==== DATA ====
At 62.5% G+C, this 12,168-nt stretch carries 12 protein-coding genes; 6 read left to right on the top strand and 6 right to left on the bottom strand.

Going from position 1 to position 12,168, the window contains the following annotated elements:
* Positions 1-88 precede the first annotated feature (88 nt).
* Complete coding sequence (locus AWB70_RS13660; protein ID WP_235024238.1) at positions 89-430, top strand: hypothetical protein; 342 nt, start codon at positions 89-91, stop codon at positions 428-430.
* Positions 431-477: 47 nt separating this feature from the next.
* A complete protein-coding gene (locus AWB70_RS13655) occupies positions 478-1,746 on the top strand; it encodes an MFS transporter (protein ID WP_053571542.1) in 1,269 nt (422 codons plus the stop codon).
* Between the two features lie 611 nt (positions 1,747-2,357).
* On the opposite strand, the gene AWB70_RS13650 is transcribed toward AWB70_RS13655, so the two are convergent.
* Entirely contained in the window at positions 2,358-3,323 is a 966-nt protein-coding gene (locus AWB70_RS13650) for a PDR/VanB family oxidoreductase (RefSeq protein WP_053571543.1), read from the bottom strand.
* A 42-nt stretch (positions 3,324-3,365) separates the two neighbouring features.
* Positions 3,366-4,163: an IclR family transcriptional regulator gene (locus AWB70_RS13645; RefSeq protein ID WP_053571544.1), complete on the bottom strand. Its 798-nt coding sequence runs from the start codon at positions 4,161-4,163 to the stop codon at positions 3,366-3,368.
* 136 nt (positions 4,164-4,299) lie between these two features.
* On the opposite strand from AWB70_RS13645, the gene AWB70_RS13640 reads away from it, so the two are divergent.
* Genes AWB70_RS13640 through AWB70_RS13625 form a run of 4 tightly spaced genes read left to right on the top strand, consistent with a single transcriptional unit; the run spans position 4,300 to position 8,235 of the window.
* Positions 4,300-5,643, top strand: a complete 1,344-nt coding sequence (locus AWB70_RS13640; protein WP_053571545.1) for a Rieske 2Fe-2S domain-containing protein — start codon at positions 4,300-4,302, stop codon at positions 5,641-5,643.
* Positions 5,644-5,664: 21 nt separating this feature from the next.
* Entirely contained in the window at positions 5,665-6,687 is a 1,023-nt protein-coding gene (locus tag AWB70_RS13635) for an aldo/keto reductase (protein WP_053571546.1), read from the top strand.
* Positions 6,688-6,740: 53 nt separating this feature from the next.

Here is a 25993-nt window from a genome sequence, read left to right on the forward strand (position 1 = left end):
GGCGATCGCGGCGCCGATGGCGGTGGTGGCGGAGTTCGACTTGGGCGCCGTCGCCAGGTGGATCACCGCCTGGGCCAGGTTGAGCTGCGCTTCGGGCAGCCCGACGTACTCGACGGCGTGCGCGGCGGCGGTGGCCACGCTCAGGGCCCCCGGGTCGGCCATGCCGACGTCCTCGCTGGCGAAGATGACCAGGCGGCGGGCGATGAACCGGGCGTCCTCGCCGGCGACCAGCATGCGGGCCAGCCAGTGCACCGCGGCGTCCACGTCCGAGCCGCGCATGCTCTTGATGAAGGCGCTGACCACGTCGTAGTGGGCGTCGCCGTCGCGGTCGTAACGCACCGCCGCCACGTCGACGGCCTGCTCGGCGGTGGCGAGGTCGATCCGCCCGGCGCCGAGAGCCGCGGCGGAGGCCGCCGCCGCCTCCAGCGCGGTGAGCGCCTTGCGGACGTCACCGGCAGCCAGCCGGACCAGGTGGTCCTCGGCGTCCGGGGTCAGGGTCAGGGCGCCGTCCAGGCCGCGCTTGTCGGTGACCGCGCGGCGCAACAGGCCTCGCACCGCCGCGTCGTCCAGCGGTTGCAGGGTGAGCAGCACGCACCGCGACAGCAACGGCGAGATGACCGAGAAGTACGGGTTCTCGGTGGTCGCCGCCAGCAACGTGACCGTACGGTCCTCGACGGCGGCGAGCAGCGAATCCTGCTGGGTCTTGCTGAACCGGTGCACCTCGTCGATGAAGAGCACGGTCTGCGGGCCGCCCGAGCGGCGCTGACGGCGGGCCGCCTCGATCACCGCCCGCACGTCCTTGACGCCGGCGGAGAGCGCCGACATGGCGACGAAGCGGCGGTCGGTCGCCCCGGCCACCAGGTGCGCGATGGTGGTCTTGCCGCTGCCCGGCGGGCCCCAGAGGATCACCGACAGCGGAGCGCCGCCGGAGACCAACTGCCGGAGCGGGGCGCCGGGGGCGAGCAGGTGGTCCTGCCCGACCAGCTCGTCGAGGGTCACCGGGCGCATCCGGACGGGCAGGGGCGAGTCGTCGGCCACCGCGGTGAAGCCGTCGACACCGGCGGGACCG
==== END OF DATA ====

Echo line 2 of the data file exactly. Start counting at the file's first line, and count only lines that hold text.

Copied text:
Going from position 1 to position 12,168, the window contains the following annotated elements: